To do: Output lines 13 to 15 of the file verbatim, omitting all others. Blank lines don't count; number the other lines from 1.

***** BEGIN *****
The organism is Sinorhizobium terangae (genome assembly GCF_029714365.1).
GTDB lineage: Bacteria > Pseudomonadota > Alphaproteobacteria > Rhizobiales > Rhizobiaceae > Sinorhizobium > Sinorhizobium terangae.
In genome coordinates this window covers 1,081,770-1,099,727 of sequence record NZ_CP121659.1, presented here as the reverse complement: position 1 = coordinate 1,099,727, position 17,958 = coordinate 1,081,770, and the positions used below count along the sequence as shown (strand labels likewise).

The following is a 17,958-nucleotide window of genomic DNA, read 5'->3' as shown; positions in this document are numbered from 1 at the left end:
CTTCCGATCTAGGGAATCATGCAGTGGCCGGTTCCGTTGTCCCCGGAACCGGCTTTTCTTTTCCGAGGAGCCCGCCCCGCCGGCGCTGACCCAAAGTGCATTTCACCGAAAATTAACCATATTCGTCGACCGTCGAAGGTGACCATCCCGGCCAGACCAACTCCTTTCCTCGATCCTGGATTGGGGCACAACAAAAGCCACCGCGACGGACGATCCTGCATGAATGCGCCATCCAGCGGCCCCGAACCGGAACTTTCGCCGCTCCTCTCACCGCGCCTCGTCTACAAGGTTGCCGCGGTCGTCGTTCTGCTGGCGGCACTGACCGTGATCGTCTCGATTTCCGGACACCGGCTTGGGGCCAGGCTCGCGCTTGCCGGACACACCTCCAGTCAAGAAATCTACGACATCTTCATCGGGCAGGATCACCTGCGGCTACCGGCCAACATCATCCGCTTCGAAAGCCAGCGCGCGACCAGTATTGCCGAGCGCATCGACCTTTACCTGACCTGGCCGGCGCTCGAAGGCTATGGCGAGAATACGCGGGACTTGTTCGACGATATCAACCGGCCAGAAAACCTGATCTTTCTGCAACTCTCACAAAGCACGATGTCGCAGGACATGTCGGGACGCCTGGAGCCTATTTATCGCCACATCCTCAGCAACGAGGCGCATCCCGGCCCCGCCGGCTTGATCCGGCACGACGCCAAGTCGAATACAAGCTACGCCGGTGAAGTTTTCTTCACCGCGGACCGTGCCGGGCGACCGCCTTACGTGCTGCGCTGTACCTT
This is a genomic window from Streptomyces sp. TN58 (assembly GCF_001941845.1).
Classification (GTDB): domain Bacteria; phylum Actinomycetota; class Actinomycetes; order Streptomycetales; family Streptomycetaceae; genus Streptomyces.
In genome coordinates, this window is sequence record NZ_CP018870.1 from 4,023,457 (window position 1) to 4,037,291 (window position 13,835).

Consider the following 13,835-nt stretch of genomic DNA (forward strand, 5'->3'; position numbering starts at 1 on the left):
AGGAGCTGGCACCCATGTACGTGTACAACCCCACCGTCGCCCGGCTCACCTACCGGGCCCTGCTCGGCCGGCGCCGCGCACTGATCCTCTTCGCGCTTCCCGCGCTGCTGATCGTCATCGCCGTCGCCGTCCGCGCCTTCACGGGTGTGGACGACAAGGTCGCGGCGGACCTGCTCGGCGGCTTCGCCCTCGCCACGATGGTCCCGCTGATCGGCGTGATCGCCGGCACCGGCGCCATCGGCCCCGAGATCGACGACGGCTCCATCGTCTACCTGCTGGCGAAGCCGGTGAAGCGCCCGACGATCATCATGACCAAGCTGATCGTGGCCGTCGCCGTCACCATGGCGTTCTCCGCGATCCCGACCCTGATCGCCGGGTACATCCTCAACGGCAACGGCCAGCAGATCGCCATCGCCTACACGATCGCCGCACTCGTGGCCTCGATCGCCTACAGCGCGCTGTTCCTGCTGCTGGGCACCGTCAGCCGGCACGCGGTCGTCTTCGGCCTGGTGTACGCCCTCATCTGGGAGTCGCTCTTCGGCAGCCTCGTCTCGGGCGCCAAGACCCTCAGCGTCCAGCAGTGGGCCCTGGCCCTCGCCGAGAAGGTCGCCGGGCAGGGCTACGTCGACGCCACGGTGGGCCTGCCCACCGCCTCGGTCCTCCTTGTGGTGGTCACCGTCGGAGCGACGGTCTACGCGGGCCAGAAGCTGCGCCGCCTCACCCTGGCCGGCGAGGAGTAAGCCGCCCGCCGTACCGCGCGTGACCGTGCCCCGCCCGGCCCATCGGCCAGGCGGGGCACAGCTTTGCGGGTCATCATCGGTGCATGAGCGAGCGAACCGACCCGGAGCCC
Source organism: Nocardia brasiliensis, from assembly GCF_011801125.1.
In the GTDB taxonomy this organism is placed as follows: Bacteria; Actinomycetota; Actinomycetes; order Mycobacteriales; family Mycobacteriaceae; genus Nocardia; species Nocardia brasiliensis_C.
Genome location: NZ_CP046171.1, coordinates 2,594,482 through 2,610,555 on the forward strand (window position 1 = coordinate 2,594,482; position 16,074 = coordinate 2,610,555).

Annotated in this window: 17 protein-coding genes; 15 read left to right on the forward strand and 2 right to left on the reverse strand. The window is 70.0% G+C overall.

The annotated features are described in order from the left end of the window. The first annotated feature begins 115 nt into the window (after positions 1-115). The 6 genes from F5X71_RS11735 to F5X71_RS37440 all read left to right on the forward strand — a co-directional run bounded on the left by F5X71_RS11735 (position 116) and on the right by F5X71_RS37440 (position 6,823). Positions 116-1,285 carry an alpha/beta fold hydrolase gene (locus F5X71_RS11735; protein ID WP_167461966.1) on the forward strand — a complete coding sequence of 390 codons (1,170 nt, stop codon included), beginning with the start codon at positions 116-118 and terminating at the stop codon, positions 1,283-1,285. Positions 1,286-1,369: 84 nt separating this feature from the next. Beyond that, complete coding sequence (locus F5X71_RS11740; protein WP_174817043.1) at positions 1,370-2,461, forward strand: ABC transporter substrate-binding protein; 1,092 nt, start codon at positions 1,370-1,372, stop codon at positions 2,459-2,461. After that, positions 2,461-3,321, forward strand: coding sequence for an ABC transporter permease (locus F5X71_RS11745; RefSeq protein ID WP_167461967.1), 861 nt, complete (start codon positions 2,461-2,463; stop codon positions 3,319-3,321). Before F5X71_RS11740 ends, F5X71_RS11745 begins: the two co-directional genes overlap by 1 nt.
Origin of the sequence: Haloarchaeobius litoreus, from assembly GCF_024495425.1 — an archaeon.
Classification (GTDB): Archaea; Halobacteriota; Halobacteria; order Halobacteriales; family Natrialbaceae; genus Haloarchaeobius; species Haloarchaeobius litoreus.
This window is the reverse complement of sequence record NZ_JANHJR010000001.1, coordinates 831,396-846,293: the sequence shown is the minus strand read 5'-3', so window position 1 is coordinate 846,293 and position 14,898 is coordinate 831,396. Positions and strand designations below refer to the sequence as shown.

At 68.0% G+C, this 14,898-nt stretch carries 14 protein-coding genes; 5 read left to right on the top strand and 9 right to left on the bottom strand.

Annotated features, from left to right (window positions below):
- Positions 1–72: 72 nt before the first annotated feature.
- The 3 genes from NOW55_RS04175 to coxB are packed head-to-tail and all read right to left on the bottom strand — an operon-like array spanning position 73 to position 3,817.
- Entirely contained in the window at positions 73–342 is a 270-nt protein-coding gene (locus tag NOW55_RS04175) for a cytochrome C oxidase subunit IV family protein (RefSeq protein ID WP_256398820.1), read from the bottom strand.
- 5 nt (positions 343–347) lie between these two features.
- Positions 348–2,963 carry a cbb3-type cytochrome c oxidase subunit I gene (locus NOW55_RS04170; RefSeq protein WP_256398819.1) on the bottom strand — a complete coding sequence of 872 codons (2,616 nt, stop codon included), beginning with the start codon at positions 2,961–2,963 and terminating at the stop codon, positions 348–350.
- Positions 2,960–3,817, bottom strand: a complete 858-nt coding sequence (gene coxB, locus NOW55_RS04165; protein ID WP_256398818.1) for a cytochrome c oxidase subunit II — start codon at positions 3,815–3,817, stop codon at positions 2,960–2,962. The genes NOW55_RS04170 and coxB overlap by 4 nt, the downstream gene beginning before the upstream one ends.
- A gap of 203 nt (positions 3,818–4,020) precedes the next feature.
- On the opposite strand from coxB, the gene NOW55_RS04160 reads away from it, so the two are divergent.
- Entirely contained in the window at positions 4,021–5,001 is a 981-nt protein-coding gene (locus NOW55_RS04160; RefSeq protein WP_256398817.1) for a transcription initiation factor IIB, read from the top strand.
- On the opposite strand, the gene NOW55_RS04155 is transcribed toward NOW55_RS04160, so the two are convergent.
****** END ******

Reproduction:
Genome location: NZ_CP046171.1, coordinates 2,594,482 through 2,610,555 on the forward strand (window position 1 = coordinate 2,594,482; position 16,074 = coordinate 2,610,555).

Annotated in this window: 17 protein-coding genes; 15 read left to right on the forward strand and 2 right to left on the reverse strand. The window is 70.0% G+C overall.

The annotated features are described in order from the left end of the window. The first annotated feature begins 115 nt into the window (after positions 1-115). The 6 genes from F5X71_RS11735 to F5X71_RS37440 all read left to right on the forward strand — a co-directional run bounded on the left by F5X71_RS11735 (position 116) and on the right by F5X71_RS37440 (position 6,823). Positions 116-1,285 carry an alpha/beta fold hydrolase gene (locus F5X71_RS11735; protein ID WP_167461966.1) on the forward strand — a complete coding sequence of 390 codons (1,170 nt, stop codon included), beginning with the start codon at positions 116-118 and terminating at the stop codon, positions 1,283-1,285. Positions 1,286-1,369: 84 nt separating this feature from the next. Beyond that, complete coding sequence (locus F5X71_RS11740; protein WP_174817043.1) at positions 1,370-2,461, forward strand: ABC transporter substrate-binding protein; 1,092 nt, start codon at positions 1,370-1,372, stop codon at positions 2,459-2,461. After that, positions 2,461-3,321, forward strand: coding sequence for an ABC transporter permease (locus F5X71_RS11745; RefSeq protein ID WP_167461967.1), 861 nt, complete (start codon positions 2,461-2,463; stop codon positions 3,319-3,321). Before F5X71_RS11740 ends, F5X71_RS11745 begins: the two co-directional genes overlap by 1 nt.